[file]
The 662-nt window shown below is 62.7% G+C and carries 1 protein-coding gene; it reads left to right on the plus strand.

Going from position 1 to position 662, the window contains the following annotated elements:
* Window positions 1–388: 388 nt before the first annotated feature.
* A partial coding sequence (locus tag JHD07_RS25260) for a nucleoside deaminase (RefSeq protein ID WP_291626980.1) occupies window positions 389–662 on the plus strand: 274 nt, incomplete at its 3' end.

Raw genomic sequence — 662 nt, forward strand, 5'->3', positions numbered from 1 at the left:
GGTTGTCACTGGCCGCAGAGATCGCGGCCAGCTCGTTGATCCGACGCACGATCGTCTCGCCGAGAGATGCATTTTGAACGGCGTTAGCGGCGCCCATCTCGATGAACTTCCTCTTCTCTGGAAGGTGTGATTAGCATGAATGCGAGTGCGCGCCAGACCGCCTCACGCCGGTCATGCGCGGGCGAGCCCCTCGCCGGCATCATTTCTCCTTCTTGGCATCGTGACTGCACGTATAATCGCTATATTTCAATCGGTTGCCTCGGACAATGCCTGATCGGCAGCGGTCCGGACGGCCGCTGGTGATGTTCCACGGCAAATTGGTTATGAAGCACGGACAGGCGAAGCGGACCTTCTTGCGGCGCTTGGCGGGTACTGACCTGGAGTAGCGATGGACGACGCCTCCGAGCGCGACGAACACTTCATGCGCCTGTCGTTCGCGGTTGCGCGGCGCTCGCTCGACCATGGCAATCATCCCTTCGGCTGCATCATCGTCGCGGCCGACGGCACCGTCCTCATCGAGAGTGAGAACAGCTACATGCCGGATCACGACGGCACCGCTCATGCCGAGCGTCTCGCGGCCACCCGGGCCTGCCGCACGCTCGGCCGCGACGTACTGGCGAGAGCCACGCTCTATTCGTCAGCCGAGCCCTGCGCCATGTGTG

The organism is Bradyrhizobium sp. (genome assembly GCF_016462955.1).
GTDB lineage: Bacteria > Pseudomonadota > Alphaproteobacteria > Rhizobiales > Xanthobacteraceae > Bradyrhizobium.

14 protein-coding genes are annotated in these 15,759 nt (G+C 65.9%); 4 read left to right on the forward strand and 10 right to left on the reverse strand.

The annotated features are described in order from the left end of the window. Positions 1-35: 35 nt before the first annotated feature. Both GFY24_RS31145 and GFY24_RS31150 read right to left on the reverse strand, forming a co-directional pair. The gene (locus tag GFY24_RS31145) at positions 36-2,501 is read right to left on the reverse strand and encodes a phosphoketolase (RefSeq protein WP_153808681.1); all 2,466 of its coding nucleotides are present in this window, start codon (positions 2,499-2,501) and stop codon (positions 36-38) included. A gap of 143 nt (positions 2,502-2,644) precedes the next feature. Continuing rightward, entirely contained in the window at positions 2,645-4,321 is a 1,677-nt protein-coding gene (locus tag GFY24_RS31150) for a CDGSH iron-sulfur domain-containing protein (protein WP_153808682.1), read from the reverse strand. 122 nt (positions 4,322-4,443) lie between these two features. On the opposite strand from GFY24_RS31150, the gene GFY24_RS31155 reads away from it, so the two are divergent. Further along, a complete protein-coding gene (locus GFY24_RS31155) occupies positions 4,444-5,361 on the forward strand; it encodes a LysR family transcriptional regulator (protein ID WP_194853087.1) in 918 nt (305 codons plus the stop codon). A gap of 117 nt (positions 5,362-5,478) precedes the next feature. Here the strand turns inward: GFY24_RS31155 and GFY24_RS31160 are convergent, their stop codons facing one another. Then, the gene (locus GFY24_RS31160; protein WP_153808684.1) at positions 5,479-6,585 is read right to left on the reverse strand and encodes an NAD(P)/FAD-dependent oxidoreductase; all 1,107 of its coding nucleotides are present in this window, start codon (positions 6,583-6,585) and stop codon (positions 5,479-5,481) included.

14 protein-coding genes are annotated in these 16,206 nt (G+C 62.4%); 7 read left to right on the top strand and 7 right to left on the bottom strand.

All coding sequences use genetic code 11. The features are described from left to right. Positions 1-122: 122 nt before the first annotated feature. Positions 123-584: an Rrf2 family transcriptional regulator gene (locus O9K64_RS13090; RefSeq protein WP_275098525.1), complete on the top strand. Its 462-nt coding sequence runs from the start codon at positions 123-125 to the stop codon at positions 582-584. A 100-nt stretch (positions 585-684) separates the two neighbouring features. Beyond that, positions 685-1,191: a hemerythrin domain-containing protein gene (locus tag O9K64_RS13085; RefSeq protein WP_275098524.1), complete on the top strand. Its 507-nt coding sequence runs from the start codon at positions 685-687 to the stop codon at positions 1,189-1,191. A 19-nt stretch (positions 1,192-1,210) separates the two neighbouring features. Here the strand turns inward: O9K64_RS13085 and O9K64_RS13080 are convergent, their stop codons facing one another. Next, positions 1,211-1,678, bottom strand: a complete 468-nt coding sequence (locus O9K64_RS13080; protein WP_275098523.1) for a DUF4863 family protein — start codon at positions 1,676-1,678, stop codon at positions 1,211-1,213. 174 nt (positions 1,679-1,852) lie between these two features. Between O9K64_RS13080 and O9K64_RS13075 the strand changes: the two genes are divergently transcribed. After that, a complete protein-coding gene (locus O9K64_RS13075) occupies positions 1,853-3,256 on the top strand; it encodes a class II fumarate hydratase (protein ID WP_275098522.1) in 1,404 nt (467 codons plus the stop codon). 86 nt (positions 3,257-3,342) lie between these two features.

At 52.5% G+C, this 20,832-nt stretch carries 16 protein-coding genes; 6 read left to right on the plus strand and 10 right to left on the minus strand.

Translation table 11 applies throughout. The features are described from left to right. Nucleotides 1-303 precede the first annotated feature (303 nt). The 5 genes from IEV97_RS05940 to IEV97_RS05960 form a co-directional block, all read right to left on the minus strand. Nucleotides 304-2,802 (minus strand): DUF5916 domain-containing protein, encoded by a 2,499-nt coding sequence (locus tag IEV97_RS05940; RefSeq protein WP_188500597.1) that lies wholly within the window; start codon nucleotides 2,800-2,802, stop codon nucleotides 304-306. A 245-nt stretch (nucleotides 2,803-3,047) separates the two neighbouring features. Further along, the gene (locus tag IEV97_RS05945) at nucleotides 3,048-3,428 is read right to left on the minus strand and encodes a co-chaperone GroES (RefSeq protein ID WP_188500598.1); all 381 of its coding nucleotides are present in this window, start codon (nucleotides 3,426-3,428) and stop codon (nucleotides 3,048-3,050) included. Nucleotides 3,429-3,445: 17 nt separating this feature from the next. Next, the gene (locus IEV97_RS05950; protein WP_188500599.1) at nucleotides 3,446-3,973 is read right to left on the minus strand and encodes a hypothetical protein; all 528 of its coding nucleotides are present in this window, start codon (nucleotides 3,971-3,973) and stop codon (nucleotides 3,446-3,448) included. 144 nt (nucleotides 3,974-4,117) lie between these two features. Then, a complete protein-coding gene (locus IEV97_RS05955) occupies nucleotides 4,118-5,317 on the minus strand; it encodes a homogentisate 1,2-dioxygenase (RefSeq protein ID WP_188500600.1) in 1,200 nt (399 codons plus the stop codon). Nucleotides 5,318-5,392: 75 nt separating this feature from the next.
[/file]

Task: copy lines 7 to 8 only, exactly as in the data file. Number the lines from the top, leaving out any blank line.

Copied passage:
The organism is Bradyrhizobium sp. (genome assembly GCF_016462955.1).
GTDB lineage: Bacteria > Pseudomonadota > Alphaproteobacteria > Rhizobiales > Xanthobacteraceae > Bradyrhizobium.